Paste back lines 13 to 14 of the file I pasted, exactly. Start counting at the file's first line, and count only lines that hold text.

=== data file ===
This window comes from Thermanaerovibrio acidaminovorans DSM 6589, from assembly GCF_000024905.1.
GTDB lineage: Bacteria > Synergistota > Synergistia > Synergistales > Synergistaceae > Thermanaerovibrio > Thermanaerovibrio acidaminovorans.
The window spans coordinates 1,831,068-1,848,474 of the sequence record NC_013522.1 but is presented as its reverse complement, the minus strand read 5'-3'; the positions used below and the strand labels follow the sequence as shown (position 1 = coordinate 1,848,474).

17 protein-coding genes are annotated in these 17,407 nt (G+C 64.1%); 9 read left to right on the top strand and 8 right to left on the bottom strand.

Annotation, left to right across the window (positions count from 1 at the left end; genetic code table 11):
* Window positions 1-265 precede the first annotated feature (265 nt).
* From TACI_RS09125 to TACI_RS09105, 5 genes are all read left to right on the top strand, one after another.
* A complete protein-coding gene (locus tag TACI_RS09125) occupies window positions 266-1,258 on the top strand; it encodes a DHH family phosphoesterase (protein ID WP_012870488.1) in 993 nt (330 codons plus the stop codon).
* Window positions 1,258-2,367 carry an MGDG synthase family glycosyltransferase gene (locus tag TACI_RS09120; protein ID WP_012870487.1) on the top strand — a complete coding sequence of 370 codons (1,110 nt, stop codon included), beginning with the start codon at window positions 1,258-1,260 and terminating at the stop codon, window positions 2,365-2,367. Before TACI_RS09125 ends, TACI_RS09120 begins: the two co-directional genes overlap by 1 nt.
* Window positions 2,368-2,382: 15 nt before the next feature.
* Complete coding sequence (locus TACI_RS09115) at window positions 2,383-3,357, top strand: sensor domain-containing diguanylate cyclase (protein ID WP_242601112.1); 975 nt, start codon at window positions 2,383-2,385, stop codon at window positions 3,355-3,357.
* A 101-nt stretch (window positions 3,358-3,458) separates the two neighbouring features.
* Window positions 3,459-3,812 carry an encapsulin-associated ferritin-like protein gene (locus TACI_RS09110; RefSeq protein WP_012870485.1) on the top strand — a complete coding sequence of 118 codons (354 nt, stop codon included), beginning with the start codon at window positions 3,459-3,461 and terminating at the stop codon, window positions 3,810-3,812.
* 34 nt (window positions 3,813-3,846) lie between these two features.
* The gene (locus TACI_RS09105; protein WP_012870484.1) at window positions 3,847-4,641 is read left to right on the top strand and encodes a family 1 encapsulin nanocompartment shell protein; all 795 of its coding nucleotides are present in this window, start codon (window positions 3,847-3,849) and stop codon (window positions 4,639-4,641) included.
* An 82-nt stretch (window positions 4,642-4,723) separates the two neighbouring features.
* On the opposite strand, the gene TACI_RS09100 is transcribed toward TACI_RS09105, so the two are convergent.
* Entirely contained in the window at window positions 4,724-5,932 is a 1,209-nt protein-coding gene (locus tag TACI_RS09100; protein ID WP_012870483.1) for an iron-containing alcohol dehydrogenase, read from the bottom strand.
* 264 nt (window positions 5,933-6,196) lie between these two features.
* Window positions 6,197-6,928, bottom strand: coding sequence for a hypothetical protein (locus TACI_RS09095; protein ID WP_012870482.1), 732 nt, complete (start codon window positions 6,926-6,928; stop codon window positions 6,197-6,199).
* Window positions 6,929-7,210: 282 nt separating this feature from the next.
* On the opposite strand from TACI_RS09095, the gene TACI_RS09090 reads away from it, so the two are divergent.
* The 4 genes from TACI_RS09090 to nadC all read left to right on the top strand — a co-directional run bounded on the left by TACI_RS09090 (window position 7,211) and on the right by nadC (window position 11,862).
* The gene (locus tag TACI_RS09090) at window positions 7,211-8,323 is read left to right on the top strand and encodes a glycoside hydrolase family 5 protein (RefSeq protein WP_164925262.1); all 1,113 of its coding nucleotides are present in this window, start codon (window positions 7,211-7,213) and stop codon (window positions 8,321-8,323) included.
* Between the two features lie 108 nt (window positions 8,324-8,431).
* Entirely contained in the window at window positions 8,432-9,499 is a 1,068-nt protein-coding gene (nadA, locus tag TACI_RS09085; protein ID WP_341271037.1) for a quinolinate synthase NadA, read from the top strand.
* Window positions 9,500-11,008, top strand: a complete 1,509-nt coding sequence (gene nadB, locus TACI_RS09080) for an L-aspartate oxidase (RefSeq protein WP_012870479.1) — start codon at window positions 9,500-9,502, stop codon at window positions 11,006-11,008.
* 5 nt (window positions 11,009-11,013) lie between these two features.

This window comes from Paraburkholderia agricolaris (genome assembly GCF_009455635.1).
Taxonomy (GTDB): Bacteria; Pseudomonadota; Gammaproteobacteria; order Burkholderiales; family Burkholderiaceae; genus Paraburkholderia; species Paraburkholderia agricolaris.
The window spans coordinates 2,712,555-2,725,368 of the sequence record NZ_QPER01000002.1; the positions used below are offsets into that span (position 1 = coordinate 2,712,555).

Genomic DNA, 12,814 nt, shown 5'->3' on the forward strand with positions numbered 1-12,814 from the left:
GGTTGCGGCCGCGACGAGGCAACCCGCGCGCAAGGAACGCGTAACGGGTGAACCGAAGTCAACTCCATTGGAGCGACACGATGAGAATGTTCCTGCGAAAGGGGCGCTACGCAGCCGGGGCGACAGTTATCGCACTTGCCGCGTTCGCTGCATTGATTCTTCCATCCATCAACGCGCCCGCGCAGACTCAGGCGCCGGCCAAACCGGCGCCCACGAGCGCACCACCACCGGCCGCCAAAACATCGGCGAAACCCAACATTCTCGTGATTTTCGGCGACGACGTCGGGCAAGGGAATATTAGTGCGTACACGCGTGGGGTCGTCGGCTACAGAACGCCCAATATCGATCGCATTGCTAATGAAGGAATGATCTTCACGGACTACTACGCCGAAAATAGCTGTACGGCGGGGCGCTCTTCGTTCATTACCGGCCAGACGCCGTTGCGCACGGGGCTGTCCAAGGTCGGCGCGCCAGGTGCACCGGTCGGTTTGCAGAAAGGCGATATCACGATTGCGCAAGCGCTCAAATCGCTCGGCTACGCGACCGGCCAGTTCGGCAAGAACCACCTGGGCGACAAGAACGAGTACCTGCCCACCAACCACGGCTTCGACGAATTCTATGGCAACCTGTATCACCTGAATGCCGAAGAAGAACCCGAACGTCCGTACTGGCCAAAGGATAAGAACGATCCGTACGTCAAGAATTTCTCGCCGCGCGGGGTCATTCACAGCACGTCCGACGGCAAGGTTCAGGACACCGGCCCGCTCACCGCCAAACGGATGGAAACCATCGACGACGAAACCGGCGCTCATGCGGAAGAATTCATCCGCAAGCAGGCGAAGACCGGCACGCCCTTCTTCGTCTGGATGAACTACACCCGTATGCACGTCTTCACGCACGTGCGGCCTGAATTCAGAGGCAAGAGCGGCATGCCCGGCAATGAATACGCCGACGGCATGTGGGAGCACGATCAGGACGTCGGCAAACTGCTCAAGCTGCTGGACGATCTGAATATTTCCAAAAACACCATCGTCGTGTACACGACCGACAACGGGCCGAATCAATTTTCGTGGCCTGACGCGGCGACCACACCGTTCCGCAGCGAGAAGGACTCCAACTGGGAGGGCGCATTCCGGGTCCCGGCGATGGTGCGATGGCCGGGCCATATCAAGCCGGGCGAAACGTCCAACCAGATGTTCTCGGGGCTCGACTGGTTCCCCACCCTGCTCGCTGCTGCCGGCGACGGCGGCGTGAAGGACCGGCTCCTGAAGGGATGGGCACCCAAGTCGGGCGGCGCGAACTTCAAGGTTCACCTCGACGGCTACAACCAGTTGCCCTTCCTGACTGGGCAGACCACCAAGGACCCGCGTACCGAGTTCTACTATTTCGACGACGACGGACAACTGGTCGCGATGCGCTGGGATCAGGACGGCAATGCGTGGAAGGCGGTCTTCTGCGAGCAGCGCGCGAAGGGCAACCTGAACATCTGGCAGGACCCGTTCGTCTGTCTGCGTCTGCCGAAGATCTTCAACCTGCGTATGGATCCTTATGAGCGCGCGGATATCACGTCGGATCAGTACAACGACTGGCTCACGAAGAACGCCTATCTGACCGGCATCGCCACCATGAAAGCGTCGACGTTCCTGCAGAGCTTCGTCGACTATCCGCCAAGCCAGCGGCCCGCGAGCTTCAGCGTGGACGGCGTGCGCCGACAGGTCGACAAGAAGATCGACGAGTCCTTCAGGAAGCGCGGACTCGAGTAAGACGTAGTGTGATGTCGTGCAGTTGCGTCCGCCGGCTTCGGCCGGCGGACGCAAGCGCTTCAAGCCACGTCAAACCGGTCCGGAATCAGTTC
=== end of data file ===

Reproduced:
* Window positions 3,459-3,812 carry an encapsulin-associated ferritin-like protein gene (locus TACI_RS09110; RefSeq protein WP_012870485.1) on the top strand — a complete coding sequence of 118 codons (354 nt, stop codon included), beginning with the start codon at window positions 3,459-3,461 and terminating at the stop codon, window positions 3,810-3,812.
* 34 nt (window positions 3,813-3,846) lie between these two features.